Gowalla 4 and Loss of Personal Milestone Data
I’ve been using Gowalla since its launch in 2009. Between Foursquare and Gowalla, the latter always seemed more interesting to me in that it took the common check-in functionality and added a fun layer of collection. You collected and traded “items” (basically, icons) and earned “pins” (state pins, country pins, achievement pins) in addition to simply informing your friends of your location.
People frequently ask why I bother checking in. Most of my local friends don’t do it, so why do I care? What I realized after using the service for a time was that I enjoy the data collection aspect. Checking into every place I visit creates a breadcrumb trail of my daily life. The restaurants I’ve eaten at, the museums I’ve visited, the trips I’ve taken to other states—I enjoyed having a large list of my adventures. While Gowalla’s items were a fun addition, the real objects I enjoyed collecting were pins, since they marked larger milestones (visiting a new state or country, checking into 300 places, et cetera).
For nearly three years, I’ve checked in using Gowalla. I earned loads of pins, saved loads of items, and checked in at over 500 places. Recently, Gowalla launched an all new direction with version 4.0. This version steps away from the straight-forward check-in functionality and replaces it with a more social version called “stories”. The basic idea is that you create a story at a location, tag your friends, upload photos and comment. I think this is a terrific idea, and I think it’s something relatively unique in the check-in app space.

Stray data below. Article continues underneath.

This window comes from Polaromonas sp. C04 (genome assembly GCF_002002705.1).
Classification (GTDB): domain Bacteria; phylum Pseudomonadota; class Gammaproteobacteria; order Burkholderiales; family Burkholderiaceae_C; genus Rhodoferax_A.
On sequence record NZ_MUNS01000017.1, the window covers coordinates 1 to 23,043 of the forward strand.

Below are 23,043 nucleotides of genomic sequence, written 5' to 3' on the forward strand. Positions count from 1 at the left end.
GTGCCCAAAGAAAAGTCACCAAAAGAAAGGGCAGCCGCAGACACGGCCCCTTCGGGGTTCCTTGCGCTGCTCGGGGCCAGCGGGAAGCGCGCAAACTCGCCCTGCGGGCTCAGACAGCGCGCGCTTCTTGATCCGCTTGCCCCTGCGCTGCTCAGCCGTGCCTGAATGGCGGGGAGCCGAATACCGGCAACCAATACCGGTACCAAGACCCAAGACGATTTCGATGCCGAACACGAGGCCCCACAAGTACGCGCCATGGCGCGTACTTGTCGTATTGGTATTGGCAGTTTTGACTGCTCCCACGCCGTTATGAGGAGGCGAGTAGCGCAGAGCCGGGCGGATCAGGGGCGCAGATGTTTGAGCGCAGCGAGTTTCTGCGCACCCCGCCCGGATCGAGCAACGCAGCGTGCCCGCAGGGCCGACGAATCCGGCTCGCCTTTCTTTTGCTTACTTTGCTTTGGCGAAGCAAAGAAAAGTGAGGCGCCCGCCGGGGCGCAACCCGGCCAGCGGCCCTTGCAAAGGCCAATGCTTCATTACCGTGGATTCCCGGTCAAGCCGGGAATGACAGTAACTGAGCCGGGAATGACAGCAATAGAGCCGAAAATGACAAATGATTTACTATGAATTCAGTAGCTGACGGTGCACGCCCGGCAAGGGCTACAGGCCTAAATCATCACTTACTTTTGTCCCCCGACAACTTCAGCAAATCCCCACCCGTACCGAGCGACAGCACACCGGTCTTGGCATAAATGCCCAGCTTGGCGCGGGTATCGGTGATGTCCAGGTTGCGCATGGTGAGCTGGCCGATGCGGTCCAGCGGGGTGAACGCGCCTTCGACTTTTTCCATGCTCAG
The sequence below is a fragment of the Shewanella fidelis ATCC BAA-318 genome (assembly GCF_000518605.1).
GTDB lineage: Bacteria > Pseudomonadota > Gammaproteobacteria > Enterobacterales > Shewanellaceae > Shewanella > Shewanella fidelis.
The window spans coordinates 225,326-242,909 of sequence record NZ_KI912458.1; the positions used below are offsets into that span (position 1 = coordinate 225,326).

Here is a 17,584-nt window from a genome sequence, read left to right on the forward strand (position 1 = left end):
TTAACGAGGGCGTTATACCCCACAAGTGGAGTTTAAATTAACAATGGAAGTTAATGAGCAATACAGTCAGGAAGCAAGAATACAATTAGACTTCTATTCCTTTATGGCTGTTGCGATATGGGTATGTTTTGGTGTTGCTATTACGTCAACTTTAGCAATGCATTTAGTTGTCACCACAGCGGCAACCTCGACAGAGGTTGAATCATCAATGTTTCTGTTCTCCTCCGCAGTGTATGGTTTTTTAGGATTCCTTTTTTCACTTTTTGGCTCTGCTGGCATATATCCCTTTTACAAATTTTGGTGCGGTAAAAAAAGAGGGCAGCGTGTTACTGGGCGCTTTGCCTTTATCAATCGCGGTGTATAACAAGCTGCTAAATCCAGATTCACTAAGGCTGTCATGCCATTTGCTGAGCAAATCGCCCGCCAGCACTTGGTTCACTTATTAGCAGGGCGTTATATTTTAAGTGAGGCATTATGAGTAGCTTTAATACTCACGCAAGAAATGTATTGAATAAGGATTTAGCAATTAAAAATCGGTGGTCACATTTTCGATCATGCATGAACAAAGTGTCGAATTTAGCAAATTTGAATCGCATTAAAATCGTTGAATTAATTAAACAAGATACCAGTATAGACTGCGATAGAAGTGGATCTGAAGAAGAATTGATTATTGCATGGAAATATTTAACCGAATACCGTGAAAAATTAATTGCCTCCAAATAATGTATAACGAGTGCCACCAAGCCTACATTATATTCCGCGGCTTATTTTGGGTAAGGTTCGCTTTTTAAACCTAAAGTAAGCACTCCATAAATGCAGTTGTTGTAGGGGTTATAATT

But it’s not what I want.
Most of the time when I check in, I’m the only person around who cares about such things. Otherwise it’s Shawn. Rarely (convention, trip, SXSW) it’s others. But 99% of the time, it’s just me recording my daily travels. Recently I joked, when creating a “story” in Gowalla 4.0 at a West Elm in Santa Monica, that I was “finally starting that life story about being at West Elm.” It was a jerky reaction to the new direction, but also an accurate summing up of how strange simple check-ins feel in the new version.
I have several friends who work at Gowalla and I think they’re all super talented people. I think the Gowalla app is nicely designed and I support their direction. It’s just a shame, because it no longer appeals to me. That part I can live with. The unfortunate thing about switching to another service (in this case, Foursquare), is that I’m losing so much data history. Most of my friend connections are set on Gowalla—I’ll need to add those again. Most of my 500+ checkins don’t exist in Foursquare—I’ll lose those. At the end of the day, changing services feels much harder than simply deciding which UI or features I like. I have to give up most of the past.
This is a good lesson for me. I take for granted often how fleeting these services are. Whether they go out of business, get acquired, or simply change their feature set, any service you trust to hold your data is possibly temporary. The only real way to secure future access to your important moments is to keep them yourself, or at least back them up in a way you’ll be able to continue accessing.